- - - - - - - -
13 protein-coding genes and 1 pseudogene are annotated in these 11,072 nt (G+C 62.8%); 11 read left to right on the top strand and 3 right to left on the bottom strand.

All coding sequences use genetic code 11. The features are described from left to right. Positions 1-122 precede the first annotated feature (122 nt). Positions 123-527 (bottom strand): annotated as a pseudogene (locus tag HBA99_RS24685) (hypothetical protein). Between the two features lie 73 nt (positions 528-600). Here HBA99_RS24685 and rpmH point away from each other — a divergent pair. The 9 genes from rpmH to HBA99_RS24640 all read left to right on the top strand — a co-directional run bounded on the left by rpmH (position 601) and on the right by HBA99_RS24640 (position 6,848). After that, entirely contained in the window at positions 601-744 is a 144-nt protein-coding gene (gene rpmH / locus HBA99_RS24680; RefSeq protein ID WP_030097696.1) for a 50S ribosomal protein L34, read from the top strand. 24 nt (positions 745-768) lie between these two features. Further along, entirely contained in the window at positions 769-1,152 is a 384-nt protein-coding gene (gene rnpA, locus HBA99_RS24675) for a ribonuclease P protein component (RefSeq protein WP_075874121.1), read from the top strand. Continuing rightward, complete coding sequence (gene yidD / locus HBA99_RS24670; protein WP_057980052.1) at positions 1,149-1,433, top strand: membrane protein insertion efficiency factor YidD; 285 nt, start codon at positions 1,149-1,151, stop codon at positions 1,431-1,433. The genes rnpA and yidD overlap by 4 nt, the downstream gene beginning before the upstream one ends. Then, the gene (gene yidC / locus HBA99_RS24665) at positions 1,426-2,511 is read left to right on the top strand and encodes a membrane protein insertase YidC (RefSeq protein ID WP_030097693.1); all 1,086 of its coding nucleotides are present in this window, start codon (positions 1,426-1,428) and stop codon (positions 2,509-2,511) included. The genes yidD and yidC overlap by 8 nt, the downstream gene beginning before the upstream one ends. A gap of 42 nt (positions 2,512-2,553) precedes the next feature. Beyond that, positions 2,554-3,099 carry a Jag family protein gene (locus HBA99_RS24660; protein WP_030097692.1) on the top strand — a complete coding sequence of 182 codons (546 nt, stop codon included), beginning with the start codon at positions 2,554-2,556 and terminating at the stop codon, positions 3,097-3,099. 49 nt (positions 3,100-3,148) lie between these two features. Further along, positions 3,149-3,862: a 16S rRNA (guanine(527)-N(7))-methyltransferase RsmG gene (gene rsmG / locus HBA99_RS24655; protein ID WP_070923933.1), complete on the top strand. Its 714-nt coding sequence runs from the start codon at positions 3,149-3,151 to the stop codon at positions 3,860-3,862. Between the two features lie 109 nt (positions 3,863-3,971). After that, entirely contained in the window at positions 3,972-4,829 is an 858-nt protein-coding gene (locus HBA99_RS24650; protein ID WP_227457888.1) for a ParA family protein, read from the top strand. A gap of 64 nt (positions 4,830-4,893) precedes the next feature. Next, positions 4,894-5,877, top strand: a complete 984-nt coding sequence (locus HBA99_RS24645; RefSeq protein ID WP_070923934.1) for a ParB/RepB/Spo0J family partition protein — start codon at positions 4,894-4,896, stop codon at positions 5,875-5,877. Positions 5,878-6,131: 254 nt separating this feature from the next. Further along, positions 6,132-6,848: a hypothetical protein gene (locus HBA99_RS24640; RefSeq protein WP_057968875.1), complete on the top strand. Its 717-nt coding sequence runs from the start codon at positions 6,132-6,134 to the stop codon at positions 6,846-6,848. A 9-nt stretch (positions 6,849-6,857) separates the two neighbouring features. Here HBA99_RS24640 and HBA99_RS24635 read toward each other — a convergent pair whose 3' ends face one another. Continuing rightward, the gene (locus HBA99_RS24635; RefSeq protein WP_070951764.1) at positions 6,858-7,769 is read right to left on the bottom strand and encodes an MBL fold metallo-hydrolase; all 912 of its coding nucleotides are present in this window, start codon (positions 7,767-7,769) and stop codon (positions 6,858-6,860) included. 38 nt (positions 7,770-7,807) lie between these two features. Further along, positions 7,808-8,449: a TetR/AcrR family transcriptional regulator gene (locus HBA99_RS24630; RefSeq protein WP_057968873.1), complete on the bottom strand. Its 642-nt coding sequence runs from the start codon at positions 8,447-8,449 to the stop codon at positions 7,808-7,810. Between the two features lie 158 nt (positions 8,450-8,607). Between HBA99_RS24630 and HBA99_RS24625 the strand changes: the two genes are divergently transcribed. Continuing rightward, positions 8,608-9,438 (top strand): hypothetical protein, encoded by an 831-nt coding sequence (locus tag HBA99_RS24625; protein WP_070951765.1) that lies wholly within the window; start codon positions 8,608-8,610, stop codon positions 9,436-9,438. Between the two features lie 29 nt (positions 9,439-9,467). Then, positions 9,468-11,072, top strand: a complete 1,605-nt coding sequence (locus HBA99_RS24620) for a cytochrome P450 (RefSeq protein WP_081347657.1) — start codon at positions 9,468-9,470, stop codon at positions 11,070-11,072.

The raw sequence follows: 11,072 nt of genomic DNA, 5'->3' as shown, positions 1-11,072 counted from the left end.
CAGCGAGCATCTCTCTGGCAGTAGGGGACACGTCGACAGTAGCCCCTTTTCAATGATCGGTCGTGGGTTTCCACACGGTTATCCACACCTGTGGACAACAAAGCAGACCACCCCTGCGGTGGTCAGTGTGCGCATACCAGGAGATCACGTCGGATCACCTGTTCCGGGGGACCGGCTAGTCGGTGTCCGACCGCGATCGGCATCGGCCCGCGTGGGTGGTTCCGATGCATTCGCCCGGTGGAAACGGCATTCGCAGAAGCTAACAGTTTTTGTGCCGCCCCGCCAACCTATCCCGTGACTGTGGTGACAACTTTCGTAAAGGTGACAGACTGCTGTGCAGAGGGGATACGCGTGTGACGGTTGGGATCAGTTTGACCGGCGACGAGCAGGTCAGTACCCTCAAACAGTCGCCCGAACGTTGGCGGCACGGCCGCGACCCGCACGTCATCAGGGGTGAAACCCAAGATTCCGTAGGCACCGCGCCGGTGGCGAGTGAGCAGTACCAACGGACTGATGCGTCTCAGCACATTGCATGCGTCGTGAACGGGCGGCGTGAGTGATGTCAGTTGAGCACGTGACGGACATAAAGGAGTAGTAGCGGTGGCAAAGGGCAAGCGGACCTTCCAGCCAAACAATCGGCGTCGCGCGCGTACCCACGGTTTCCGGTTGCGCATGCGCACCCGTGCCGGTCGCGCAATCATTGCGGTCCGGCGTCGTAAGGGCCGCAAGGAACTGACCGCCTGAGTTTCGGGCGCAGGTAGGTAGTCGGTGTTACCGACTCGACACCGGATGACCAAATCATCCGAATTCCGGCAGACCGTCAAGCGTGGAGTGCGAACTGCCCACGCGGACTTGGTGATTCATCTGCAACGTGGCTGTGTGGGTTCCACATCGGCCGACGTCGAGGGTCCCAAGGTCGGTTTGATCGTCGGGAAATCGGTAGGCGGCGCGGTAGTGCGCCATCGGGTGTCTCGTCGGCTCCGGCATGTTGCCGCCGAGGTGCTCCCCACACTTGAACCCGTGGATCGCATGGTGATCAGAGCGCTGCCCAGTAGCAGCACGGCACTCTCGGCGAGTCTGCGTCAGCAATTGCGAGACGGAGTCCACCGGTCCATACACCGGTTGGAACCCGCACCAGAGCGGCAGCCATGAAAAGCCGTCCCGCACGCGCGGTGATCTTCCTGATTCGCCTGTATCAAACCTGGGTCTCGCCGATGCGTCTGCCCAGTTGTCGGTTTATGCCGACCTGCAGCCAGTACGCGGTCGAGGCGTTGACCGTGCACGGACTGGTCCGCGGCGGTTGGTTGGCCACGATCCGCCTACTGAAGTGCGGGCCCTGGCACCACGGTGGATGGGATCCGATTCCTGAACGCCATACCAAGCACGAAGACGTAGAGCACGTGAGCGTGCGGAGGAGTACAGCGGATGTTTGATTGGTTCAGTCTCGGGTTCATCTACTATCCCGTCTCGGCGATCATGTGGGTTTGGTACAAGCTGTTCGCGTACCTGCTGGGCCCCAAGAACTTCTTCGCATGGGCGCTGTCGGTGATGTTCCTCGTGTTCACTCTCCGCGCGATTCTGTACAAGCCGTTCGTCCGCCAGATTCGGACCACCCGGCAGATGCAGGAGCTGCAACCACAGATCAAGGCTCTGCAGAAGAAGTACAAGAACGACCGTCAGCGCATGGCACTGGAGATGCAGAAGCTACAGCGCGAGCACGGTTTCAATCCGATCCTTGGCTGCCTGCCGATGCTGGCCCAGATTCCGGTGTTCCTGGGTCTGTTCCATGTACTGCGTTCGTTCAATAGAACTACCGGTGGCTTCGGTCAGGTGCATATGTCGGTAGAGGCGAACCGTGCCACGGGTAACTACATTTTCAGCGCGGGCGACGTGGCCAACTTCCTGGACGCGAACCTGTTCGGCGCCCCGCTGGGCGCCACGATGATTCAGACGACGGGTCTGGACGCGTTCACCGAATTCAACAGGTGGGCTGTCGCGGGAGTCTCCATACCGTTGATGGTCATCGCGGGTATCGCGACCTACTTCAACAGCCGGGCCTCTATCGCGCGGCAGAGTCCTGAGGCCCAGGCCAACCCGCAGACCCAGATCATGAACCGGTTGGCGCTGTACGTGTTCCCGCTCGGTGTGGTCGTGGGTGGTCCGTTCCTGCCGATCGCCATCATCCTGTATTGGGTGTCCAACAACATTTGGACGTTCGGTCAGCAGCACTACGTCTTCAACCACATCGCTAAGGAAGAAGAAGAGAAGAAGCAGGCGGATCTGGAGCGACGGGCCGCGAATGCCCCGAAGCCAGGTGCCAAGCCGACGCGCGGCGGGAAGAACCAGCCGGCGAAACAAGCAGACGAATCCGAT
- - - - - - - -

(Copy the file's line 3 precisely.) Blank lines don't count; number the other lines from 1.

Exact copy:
The raw sequence follows: 11,072 nt of genomic DNA, 5'->3' as shown, positions 1-11,072 counted from the left end.